Structure and Scope of the Foreign Relations Series
This volume is part of a subseries of volumes of the Foreign Relations series that documents the most important issues in the foreign policy of the administration of Jimmy Carter. The volume covers U.S. policy toward Panama from 1977 to January 1981, with a focus on the Carter administration’s efforts to negotiate, sign, ratify, and implement new Panama Canal treaties. The volume also covers issues between the United States and Panama not related to the Panama Canal treaties. For key companion volumes to this volume, see Foreign Relations, 1969–1976, Volume XXII, Panama, 1973–1976, which documents the Panama Canal treaty negotiations of the Nixon and Ford administrations that laid the foundation for the Carter administration’s negotiations. See also Foreign Relations, 1969–1976, Volume E–10, Documents on American Republics, 1969–1972, which covers U.S.-Panamanian relations from 1969–1972. For documentation on the origins of the Panama Canal Treaty re-negotiation issue during the Johnson administration, see Foreign Relations, 1964–1968, Volume XXXI, South and Central America; Mexico. For key context documenting U.S. policy toward Central America and Panama’s role in regional affairs during the Carter administration, see Foreign Relations, 1977–1980, Volume XV, Central America. For additional regional context, see Foreign Relations, 1977–1980, Volume XXIV, South America; Latin America Regional and Foreign Relations, 1977–1980, Volume XXIII, Mexico, Cuba, and the Caribbean.
Focus of Research and Principles of Selection for Foreign Relations, 1977–1980, Volume XXIX
This volume focuses on the Carter administration’s efforts to negotiate, sign, ratify, and implement new Panama Canal treaties. The Carter administration inherited the Panama Canal treaties re-negotiation issue after 13 years of off-and-on-again negotiations, and Carter made it a top foreign policy priority when he took office in January 1977. The volume traces the administration’s commitment to achieving what proved to be an unpopular, challenging, but ultimately successful foreign policy objective.
Documents selected for this volume highlight the high-level decision-making on this issue within the White House, Department of State, and Department of Defense and demonstrate how personally committed President Carter was to concluding new treaties. Even [Page X]though the negotiation of new treaties and the concept of turning the canal over to Panamanian control proved to be politically unpopular, Carter remained invested and highly involved in the issue from beginning to end, even as he recognized the political capital required to succeed.
Obstacles the administration faced to successfully concluding new treaties included having them ratified by the U.S. Congress, which, along with the U.S. public, remained largely opposed to negotiating a new treaty with Panama. The documentation covers the executive branch’s rigorous public relations campaigns to win ratification votes in the Senate; the administration’s outreach strategies to win over the U.S. people; attempts by members of Congress to defeat the treaties during the ratification process; and Carter administration officials’ and U.S. diplomats’ efforts to assuage the concerns and frustration of the Panamanian leadership, often expressed by its leader Omar Torrijos as the ratification fight unfolded.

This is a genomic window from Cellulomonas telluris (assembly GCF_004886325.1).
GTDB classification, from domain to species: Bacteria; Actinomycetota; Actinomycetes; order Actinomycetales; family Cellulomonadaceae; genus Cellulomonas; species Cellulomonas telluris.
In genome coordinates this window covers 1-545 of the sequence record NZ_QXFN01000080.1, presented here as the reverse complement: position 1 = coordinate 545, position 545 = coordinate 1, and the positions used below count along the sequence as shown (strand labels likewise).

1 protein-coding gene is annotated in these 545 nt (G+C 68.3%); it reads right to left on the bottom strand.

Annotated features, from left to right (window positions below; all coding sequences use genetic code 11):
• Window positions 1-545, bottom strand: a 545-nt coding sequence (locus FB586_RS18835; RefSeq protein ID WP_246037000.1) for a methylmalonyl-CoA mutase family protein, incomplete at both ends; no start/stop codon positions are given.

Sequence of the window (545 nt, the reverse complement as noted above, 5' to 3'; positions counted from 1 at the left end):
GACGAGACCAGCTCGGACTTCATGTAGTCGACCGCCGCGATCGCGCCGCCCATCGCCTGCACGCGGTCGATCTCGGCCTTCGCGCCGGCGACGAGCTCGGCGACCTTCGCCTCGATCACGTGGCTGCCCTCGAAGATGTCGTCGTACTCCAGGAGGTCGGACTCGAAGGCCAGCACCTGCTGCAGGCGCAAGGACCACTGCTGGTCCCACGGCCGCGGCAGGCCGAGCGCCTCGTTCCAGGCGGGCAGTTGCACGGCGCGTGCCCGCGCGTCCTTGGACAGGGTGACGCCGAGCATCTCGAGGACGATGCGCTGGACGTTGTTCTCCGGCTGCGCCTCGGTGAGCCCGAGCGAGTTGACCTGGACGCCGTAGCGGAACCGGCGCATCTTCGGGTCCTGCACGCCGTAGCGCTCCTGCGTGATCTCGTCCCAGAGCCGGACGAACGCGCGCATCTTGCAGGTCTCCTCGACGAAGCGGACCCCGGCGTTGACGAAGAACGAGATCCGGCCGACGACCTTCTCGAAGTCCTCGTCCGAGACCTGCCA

This volume also documents the decision-making that drove the administration’s approach to the legislation required to implement the treaties once they were ratified and the negotiations with those marshalling it through Congress. Day-to-day implementation of the treaties in Panama, overseen mainly by the Department of Defense, is not covered in this volume. In addition to the documentation concerning the treaties, the volume includes coverage of other significant bilateral issues and the expressed desire of leaders from both nations to move their relationship beyond the canal. These bilateral issues included U.S. attempts to influence Panamanian involvement in the affairs of other Central American nations, particularly Nicaragua and El Salvador, and Panama’s hosting of the Shah of Iran in the winter of 1979–1980 at the request of the United States.
The editor thanks officials at the National Archives and Records Administration (NARA) Jimmy Carter Presidential Library and Museum, especially Ceri McCarron and Brittany Parris. Thanks are also due to officials of NARA’s facility in College Park, Maryland, especially Alan Lipton, and to the Central Intelligence Agency (CIA) for arranging access to the Carter Library materials scanned for the Remote Archive Capture project. The editor wishes to recognize the CIA’s Historical Staff for its help in arranging full access to CIA files and to Sandy Meagher for her valuable assistance in providing access to Department of Defense materials. The editor also thanks Alexander Poster and Michael McCoyer, of the Department of State’s Office of the Historian, and Jim Siekmeier, Bradley Coleman, and Thomas Pearcy, formerly of the Office of the Historian, for their assistance in the research of this volume.[Page XI]
Laura Kolar collected, selected, and edited the documentation for this the volume under the supervision of Myra Burton, Chief of the Africa and the Americas Division, and Adam M. Howard, General Editor of the Foreign Relations series. The volume was reviewed by Myra Burton and Stephen Randolph, The Historian. Dean Weatherhead coordinated the declassification review under the supervision of Carl Ashley, Chief of the Declassification Division. Margaret Ball and Heather McDaniel did the copy and technical editing. Do Mi Stauber prepared the index.